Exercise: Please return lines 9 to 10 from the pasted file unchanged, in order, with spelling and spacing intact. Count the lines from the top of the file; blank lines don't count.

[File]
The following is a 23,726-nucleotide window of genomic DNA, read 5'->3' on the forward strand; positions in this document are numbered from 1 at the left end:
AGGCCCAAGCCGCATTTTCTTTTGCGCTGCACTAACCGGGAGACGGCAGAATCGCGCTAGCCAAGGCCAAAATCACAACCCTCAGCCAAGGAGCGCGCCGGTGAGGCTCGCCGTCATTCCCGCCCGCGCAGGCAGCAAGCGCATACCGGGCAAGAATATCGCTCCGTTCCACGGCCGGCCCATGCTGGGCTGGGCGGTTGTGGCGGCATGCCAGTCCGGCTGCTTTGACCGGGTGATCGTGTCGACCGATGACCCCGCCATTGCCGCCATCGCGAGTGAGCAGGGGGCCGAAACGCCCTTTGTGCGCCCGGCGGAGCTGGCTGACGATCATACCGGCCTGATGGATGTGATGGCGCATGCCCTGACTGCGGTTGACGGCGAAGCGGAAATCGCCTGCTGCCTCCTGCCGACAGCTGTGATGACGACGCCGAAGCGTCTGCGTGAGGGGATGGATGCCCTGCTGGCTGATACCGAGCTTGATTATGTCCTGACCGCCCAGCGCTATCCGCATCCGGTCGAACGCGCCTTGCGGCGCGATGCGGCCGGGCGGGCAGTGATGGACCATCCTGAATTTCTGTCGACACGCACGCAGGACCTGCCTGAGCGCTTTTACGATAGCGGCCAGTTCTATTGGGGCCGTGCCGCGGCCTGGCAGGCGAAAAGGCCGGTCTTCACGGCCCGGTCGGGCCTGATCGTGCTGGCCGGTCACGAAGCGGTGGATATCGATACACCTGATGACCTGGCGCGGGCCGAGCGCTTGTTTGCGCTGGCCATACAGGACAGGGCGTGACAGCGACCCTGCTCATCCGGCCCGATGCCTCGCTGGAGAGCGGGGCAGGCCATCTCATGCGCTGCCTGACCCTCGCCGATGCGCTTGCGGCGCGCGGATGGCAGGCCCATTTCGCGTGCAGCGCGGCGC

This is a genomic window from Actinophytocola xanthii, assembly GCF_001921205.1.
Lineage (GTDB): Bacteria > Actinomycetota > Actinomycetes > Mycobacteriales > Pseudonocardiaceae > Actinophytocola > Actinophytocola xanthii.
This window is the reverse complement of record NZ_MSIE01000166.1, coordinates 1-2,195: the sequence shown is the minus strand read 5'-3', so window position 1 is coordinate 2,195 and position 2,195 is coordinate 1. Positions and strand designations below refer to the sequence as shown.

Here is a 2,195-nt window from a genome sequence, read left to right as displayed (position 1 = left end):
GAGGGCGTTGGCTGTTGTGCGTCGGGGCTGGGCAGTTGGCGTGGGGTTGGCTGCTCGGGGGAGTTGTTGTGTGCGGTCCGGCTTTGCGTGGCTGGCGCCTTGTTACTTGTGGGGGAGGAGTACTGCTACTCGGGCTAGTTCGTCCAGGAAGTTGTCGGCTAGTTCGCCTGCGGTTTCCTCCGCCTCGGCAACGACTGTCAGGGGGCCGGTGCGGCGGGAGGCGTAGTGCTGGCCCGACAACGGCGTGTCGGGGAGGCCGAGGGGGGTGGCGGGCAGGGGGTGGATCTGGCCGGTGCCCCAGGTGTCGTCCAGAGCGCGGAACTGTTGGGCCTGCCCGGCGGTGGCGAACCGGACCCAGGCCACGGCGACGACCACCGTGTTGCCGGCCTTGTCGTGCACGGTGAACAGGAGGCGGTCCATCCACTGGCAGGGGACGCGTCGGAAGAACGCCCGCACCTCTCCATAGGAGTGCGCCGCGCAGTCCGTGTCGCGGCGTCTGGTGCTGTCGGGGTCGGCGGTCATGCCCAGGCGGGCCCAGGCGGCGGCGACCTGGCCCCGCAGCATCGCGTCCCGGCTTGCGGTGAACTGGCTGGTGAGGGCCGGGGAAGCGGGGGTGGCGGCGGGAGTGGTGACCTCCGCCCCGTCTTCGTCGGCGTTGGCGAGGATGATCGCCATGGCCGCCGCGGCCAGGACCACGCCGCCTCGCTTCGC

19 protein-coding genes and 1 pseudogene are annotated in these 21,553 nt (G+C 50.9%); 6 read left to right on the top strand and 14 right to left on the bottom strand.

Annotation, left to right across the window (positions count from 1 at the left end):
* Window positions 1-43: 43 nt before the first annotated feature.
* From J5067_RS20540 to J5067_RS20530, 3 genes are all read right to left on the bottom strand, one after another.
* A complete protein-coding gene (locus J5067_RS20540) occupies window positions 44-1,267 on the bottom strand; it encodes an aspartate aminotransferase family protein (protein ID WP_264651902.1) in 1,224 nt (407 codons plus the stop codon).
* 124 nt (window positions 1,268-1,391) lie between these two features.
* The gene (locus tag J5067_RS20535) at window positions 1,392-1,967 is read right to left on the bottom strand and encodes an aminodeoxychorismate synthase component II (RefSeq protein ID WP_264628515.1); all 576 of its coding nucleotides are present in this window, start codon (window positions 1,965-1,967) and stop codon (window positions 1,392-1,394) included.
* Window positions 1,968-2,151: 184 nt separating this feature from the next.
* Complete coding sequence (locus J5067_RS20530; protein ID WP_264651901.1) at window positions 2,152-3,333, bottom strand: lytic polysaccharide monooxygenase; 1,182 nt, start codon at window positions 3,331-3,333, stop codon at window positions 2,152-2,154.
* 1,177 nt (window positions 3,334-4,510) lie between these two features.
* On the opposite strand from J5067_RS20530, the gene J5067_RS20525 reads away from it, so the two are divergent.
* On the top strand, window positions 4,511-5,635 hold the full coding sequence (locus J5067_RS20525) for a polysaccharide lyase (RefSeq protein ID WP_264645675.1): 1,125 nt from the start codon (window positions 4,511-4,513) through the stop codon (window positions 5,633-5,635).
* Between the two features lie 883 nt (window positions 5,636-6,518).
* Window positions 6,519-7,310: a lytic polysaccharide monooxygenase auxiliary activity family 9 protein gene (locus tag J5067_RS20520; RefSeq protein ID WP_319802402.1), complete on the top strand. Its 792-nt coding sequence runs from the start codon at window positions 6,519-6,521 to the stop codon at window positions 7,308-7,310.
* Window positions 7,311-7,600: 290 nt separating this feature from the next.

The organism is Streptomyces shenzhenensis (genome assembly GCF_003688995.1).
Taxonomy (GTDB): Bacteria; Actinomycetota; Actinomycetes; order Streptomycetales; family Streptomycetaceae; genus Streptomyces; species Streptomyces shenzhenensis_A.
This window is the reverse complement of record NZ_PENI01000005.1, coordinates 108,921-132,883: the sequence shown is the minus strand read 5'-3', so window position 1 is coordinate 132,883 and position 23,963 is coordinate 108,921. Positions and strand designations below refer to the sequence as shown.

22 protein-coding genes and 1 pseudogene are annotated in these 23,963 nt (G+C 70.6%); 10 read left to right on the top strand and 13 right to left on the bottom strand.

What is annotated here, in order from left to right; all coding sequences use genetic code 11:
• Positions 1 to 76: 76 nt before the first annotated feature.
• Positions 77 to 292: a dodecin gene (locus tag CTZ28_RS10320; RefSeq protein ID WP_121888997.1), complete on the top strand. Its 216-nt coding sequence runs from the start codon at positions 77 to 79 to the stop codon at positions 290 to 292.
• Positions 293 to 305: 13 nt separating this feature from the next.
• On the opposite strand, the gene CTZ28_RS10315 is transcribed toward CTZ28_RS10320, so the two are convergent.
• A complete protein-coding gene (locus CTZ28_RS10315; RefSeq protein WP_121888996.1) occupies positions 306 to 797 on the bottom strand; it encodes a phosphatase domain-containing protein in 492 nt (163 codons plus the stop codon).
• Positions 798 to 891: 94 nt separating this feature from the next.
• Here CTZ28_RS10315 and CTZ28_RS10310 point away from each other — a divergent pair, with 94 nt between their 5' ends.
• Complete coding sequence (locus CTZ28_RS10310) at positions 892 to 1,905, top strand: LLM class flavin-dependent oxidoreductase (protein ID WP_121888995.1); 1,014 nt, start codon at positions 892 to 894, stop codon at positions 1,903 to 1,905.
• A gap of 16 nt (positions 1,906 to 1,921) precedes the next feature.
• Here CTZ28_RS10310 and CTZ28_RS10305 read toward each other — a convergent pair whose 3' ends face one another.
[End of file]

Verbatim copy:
Annotation, left to right across the window (positions count from 1 at the left end):
* Window positions 1-43: 43 nt before the first annotated feature.